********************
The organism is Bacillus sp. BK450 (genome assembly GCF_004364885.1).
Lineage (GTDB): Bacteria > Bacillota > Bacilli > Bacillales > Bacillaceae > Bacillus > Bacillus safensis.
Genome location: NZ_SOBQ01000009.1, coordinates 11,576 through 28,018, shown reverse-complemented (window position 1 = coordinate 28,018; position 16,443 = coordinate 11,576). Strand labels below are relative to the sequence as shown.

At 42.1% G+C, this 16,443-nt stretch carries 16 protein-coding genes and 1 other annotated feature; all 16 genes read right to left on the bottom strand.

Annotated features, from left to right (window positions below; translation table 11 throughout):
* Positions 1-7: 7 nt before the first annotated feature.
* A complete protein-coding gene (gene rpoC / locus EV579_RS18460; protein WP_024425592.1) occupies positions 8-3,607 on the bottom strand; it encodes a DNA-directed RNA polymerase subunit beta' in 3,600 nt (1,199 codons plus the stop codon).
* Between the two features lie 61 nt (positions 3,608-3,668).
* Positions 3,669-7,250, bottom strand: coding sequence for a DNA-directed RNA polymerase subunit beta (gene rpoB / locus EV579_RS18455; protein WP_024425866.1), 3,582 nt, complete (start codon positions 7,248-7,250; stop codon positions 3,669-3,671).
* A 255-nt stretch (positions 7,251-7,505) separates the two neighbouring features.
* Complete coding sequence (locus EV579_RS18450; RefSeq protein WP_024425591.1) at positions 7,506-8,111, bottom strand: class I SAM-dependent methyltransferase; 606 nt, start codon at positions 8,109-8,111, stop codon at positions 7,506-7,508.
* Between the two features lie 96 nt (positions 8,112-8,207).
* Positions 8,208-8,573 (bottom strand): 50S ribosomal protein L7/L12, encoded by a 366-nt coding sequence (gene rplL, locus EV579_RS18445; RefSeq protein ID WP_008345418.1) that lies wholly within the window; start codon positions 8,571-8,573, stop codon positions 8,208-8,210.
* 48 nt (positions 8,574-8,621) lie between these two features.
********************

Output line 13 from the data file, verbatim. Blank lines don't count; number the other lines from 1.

* Positions 8,208-8,573 (bottom strand): 50S ribosomal protein L7/L12, encoded by a 366-nt coding sequence (gene rplL, locus EV579_RS18445; RefSeq protein ID WP_008345418.1) that lies wholly within the window; start codon positions 8,571-8,573, stop codon positions 8,208-8,210.